Williams & Glyn's Bank v Boland [1980]

Williams & Glyn's Bank v Boland [1980] UKHL 4 is a significant House of Lords judgment in English land law and trusts law, particularly concerning family co-ownership and an occupier's potentially overriding interests in a home.

Michael Boland and his wife Julia Sheila Boland lived in a house owned by Michael Boland who had borrowed money from Williams & Glyn's Bank for his building company, and when he failed to repay, the bank sought possession of the property. Mrs Boland argued that her substantial financial contributions to acquiring the home entitled her to stay, claiming a property right in the house. The bank countered by asserting that her rights did not qualify as a property right, and even if they did, the bank's registered charge took precedence over her unregistered right.

The case went through multiple levels of the court system. In the High Court, Templeman J at the first instance ruled against Mrs Boland, stating that she was not in actual occupation and her claim failed. On appeal, the Court of Appeal held in favour of Mrs Boland, stating that she was in actual occupation under section 70(1)(g) of the Land Registration Act 1925, giving her an overriding interest in the property. Lord Denning MR emphasised that a wife could be in actual occupation, challenging the notion that her occupation was merely a shadow of her husband's.

The House of Lords upheld the Court of Appeal's decision, rejecting the bank's application for possession. Lord Wilberforce, delivering the leading judgment, held that the words actual occupation in the Land Registration Act 1925 should be interpreted plainly and did not require anything more than physical presence. He refuted the idea that a husband's occupation precluded the wife's and emphasised the importance of recognising the rights of a spouse under a trust for sale as overriding interests.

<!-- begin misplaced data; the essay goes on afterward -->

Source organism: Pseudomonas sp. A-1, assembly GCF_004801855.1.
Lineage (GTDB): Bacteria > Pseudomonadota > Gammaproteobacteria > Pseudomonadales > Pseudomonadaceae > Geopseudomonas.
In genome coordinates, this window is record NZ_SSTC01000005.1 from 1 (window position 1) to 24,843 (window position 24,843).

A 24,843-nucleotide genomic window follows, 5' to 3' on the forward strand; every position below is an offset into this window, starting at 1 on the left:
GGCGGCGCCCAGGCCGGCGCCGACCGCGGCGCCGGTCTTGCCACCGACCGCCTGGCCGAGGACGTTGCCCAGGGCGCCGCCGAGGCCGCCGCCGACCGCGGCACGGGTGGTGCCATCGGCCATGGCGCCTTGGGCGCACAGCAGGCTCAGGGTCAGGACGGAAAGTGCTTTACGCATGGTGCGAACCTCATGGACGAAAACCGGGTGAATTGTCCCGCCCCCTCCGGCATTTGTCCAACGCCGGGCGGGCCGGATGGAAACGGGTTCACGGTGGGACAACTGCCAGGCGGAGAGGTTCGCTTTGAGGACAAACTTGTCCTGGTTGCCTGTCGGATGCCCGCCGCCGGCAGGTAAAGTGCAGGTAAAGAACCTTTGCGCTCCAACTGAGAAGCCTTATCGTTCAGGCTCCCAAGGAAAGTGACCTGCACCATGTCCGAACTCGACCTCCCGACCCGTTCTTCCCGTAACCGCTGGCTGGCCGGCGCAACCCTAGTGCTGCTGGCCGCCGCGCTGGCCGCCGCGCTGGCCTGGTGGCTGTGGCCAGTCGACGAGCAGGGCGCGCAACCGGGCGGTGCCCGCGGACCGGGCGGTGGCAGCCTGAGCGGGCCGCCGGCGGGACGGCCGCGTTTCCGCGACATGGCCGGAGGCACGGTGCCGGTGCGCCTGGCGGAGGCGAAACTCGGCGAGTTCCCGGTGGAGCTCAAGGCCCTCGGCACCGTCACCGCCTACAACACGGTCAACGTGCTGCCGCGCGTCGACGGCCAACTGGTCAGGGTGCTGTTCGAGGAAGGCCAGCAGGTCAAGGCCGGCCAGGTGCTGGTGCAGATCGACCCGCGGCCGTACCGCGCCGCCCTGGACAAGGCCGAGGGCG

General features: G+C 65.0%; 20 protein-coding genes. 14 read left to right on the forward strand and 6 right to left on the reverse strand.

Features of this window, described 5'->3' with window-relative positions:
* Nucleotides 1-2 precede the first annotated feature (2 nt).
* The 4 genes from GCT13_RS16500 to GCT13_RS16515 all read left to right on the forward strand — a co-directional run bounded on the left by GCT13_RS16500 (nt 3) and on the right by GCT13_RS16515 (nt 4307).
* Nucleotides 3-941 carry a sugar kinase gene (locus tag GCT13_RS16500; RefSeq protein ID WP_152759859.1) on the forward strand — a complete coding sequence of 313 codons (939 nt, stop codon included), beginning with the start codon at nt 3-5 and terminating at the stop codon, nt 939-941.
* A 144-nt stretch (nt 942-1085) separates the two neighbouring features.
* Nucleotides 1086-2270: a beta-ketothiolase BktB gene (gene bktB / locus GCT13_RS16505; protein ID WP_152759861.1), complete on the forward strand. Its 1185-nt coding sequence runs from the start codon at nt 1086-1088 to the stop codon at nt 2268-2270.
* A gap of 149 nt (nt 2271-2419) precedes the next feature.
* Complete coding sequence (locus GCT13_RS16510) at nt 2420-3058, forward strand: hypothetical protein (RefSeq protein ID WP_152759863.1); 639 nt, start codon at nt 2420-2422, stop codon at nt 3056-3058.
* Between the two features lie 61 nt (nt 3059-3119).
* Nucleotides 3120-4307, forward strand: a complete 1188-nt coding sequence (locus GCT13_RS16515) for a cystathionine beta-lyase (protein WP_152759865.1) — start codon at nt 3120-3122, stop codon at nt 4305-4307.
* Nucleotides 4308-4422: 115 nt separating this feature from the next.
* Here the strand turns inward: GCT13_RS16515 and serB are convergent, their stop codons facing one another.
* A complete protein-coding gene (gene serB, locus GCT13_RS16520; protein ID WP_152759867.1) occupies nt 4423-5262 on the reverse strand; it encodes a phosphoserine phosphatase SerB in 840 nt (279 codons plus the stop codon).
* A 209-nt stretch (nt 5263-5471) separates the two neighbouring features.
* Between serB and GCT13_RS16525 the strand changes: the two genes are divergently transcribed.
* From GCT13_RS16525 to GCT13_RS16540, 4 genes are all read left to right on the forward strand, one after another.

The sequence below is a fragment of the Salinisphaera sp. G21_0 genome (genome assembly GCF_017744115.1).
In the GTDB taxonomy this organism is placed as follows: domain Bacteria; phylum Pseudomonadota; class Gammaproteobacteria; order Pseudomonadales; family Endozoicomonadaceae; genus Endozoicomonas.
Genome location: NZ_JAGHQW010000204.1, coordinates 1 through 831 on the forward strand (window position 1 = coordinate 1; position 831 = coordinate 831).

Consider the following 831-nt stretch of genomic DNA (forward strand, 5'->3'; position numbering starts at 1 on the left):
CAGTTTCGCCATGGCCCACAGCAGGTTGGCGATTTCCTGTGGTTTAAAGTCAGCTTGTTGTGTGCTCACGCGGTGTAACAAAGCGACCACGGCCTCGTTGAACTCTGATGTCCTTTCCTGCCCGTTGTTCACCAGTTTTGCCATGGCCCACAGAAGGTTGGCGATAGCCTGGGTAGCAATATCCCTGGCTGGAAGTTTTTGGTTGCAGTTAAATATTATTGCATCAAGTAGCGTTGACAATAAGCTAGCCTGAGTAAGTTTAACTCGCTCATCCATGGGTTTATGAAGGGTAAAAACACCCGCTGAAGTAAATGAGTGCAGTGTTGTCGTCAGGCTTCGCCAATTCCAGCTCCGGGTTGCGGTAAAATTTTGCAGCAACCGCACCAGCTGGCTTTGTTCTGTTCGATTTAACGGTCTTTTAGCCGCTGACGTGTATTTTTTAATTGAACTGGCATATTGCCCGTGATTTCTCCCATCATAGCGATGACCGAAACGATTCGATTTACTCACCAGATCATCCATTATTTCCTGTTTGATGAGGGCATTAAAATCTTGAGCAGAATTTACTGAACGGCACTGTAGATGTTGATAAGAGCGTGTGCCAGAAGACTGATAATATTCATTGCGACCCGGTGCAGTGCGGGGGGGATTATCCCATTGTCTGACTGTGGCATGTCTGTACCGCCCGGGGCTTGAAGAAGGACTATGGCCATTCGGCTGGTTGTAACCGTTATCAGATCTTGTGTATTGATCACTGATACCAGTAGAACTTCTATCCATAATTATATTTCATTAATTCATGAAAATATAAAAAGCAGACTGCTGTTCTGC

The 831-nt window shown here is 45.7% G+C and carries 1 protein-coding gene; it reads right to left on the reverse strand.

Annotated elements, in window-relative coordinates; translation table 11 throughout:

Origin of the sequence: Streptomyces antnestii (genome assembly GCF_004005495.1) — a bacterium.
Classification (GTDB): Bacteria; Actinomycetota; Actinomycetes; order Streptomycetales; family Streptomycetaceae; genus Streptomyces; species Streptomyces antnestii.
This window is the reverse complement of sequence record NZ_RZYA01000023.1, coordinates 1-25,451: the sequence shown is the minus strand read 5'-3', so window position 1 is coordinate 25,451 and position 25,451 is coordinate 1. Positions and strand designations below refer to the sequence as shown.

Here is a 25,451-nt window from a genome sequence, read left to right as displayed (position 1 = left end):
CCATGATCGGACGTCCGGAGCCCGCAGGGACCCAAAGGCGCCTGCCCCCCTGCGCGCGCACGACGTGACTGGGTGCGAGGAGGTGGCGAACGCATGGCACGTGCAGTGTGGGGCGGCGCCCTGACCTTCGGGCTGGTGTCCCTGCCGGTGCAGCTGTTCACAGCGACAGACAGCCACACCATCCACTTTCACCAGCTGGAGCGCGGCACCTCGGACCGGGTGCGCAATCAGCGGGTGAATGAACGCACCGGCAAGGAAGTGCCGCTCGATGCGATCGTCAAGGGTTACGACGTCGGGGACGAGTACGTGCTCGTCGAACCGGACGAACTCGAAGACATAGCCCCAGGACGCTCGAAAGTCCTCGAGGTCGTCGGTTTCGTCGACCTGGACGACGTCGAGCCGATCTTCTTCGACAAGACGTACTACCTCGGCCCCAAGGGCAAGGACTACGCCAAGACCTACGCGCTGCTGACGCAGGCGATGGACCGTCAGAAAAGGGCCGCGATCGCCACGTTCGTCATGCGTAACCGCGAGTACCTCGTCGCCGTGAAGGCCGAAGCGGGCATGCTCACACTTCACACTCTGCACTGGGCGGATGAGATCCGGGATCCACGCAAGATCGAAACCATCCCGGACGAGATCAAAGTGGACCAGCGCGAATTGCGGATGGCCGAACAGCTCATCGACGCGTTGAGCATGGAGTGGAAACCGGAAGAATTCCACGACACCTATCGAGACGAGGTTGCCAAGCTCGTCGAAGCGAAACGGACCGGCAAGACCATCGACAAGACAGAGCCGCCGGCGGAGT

Lord Wilberforce addressed the argument against recognising a spouse's rights as overriding interests based on the structure of the Land Registration Act 1925. He acknowledged the complexity but concluded that if the interests of co-owners were protected by actual occupation, they should acquire the status of overriding interests. The judgment emphasised the evolving nature of property rights, the changing role of spouses, and the need for lenders to make inquiries about a spouse's interest in the property to avoid turning a blind eye to their rights.

In summary, this case clarified the interpretation of actual occupation and affirmed the recognition of a spouse's rights under a trust for sale as overriding interests, providing protection in cases of possession claims by lenders.
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